Our law firm is taking on new Truvada lawsuits and other HIV drug injury lawsuits involving kidney injuries or bone injuries in all 50 states.
HIV drugs containing tenofovir disoproxil fumarate (TDF) are, we believe, putting patients at risk. This has resulted in HIV drug lawsuits from victims alleging kidney disease and failure, bone density loss, bone injuries, and other side effects.
Viread® and Truvada® are two of the first brand-name drugs developed by Gilead Sciences for the treatment of HIV. Viread and Truvada both use tenofovir disoproxil fumarate (TDF), a new type of antiviral drug that was one of the first effective treatments for slowing the HIV virus.
When they first came on the market in the early 2000s, Viread and Truvada were touted as major advancements in the fight against AIDS. It soon became obvious, however, that for a certain percentage of patients, TDF drugs resulted in permanent health consequences. Specifically, TDF drugs like Viread and Truvada are highly toxic to the kidneys and bones and can cause permanent kidney failure and bone fractures.
Patients who used TDF drugs like Viread and Truvada are now filing product liability lawsuits against Gilead. If you took a Gilead HIV drug and suffered kidney damage or bone problems, you may be entitled to financial compensation. You can get a free online consultation today.
Let’s being with the latest Truvada lawsuit update.
Truvada Lawsuit January 2023 Update
Truvada lawsuits continue to be filed around the country. Days before the new year, a new Truvada lawsuit was filed in federal court in the Northern District of California. The case, Sharp v. Gilead Sciences, involves over 20 plaintiffs suing Gilead for “unreasonably dangerous” TDF drugs claims, including Viread, Truvada, Atripla, and/or Stribild. The TFF lawsuit alleges:
- Gilead knew before Viread was approved that TDF posed a significant safety risk
- Gilead’s knowledge of the consequences of TDF toxicity grew as patients’ kidneys and bones were damaged by the TDF drugs
- Before Gilead developed Stribild, it knew that renal adverse events were more likely when patients took TDF as part of a boosted regimen
- Before Gilead developed each of the TDF drugs, it knew that renal adverse events were more likely when patients took TDF as part of a boosted regimen
- Gilead withheld its safer TAF design to protect ts TDF sales and extend profits on its HIV franchise (juries will go ballistic if they accept this allegation)
- Gilead knowingly designed its TDF drugs to be unreasonably dangerous and unsafe to patients’ kidneys and bones
- Gilead failed to adequately warn patients’ doctors about the risks of TDF
The most awful allegation is the claim that Gilead withheld a safer design:
Gilead also knew, before it obtained approval to market Viread and Gilead’s subsequent TDF Drugs, that it had discovered a safer tenofovir prodrug, tenofovir alafenamide fumarate (“TAF”). TAF is absorbed into the cells HIV targets much more efficiently than TDF.
As a result, TAF can be administered at a dramatically reduced dose compared to TDF, but still achieve the same or higher concentrations of active tenofovir in the target cells. Because TAF can be administered at a much lower dose than TDF, its use is associated with less toxicity and fewer side effects. A 25 mg dose of TAF achieves the same therapeutic effect as a 300 mg dose of TDF, with a better safety profile.
Despite knowing that TAF could be given at a much lower, safer dose, Gilead designed Viread, Truvada, Atripla, Complera, and Stribild to contain TDF rather than safer TAF. Falsely claiming that TAF was not different enough from TDF, Gilead abruptly shelved its TAF design in 2004.
However, as John Milligan, Gilead’s President and Chief Executive Officer, later admitted to investment analysts, the real reason Gilead abandoned the TAF design was that TAF was too different from TDF. Once Gilead’s first TDF product, Viread, was on the market, Gilead did not want to hurt TDF sales by admitting that its TDF-based products are unreasonably and unnecessarily unsafe.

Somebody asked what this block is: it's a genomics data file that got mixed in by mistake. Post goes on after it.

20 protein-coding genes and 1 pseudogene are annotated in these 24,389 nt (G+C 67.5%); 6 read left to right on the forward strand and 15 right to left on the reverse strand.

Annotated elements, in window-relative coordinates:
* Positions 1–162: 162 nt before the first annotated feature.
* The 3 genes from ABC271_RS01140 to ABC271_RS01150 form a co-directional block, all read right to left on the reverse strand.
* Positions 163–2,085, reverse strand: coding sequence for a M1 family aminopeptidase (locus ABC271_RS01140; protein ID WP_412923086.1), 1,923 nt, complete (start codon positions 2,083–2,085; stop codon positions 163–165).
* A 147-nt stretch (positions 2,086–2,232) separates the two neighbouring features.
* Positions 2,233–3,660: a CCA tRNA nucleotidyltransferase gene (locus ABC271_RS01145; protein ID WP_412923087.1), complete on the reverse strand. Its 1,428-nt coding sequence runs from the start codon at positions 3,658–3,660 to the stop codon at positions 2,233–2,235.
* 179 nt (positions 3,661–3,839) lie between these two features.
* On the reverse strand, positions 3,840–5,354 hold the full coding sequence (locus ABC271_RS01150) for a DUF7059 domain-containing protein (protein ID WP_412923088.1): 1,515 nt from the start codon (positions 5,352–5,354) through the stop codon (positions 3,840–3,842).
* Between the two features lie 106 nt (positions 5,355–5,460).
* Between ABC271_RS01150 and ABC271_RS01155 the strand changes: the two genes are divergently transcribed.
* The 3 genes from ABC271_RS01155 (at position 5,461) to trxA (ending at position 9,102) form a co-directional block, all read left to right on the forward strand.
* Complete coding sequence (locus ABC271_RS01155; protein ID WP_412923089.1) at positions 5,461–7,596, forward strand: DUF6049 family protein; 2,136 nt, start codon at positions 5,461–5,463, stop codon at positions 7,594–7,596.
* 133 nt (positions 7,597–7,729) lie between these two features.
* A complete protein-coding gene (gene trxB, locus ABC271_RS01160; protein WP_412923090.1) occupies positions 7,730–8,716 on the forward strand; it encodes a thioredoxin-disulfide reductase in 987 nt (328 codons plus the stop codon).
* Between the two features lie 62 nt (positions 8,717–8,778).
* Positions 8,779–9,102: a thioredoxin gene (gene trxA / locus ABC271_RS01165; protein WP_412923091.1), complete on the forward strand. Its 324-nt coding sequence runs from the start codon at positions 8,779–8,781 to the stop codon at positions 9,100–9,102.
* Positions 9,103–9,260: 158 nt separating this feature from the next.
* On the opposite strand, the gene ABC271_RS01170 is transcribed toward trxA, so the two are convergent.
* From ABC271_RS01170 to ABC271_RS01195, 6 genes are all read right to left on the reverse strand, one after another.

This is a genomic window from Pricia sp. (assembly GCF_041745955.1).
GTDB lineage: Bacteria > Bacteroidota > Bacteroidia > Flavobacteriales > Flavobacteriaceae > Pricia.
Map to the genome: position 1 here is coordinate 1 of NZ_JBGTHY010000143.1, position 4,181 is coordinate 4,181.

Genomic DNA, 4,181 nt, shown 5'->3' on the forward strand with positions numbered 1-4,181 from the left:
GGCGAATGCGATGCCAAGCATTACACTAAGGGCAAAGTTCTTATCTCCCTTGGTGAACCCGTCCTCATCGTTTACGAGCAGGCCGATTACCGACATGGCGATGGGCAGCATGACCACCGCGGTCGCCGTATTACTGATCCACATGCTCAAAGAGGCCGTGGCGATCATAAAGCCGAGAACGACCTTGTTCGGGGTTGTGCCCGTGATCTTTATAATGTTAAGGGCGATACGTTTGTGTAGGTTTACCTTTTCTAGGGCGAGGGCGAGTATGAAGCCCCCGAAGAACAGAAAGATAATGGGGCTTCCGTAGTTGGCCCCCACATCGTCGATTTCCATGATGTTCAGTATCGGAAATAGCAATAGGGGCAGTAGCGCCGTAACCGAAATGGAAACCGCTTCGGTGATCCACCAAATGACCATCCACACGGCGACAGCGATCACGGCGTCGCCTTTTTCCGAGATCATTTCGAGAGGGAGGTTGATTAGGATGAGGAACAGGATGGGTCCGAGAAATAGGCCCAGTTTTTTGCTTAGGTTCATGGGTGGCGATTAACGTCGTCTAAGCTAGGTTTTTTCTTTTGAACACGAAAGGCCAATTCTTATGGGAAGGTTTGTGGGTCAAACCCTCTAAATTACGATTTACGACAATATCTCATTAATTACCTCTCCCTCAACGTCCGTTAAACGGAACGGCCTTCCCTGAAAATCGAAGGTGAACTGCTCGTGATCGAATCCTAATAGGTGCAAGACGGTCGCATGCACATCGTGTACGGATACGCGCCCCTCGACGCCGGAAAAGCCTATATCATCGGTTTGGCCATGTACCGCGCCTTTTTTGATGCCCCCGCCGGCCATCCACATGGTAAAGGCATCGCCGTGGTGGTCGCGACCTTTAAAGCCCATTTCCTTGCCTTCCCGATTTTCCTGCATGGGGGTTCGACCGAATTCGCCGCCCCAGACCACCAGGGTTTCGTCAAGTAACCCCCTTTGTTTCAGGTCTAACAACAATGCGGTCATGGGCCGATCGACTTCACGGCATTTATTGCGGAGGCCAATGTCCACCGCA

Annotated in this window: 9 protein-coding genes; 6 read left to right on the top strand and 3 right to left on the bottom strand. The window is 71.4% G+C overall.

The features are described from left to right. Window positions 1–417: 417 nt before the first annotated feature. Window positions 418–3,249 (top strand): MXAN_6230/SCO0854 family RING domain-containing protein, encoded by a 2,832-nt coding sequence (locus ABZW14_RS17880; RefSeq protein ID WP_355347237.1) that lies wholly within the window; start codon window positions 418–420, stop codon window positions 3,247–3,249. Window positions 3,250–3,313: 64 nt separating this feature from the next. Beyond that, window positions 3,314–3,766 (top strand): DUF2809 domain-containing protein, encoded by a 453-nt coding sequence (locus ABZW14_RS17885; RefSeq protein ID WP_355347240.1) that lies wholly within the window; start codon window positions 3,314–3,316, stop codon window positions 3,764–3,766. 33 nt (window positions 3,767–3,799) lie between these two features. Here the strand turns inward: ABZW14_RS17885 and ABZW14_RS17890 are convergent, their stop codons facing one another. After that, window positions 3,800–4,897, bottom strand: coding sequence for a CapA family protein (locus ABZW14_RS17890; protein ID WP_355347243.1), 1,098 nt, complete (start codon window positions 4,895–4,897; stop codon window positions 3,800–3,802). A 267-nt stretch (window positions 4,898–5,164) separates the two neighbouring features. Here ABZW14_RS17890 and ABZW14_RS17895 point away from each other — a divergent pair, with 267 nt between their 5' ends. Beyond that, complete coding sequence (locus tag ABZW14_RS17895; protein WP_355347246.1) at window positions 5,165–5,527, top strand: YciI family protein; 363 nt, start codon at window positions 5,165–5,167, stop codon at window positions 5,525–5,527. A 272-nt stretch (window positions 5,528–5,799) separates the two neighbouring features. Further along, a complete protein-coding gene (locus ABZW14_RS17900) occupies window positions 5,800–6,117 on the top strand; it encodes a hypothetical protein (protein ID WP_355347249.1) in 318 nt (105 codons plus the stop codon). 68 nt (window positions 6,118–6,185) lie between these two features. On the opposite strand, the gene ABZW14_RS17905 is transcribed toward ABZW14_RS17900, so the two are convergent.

Truvada Lawsuit December 2022 Update
You are seeing an increase in lawyer advertising for Viread, Truvada, and other TDF injuries in recent weeks. One estimate has Truvada in the top 10 in terms of mass tort television advertising in December 2022. Why? There is renewed hope in some quarters of HIV drug settlements in 2023. We will see.
Truvada Lawsuit October 2022 Update
A large group of over 20 individual plaintiffs recently filed a new Truvada product liability lawsuit against Gilead Sciences. The case (Harlan, et al. v. Gilead Sciences, Inc., 4:22-cv-03156-JST) was originally filed in the Middle District of Florida and subsequently transferred to the Northern District of California after Gilead filed a change of venue motion.
The Complaint alleges that before Gilead released Truvada on the market, it was already aware that the active compound in the drug (TDF) posed a safety risk to patients’ kidneys and bones and that long-term use would cause serious health problems. The Complaint further alleges that Gilead had developed a safer alternative to Truvada, but intentionally shelved that safer drug for over 10 years to maximize profits under the Truvada patent.
Finally, the Complaint asserts that in addition to wrongfully withholding the safer alternative drug, Gilead failed to adequately warn doctors and patients about the true risks of Truvada. Specifically, the plaintiffs claim that the warnings for Truvada were too weak and failed to disclose the risk of bone and kidney damage, thereby preventing doctors from detecting early signs of Truvada toxicity. According to the Complaint, Gilead had numerous opportunities to strengthen the warning labels for Truvada and failed to do so.
Each of the individual plaintiffs in Truvada lawsuits against Gilead in the MDL have alleged strict liability, negligent failure to warn, and fraudulent concealment. Each plaintiff asserts specific physical injuries incurred because of taking Truvada. These injuries include chronic kidney disease, total kidney failure, bone demineralization, osteoporosis, and bone fractures.
Since being transferred to the Northern District of California, this case has been consolidated for pretrial purposes with a group of several other cases involving Truvada product liability claims against Gilead.
About TDF Drugs Viread and Truvada
Viread and Truvada are brand names for unique antiviral drug called TDF (tenofovir disoproxil fumarate). TDF was one of the first effective medical treatments for Human Immunodeficiency Virus (HIV). The HIV virus utilizes a special enzyme called the RT enzyme to replicate its DNA and duplicate virus cells through a process called reverse transcription.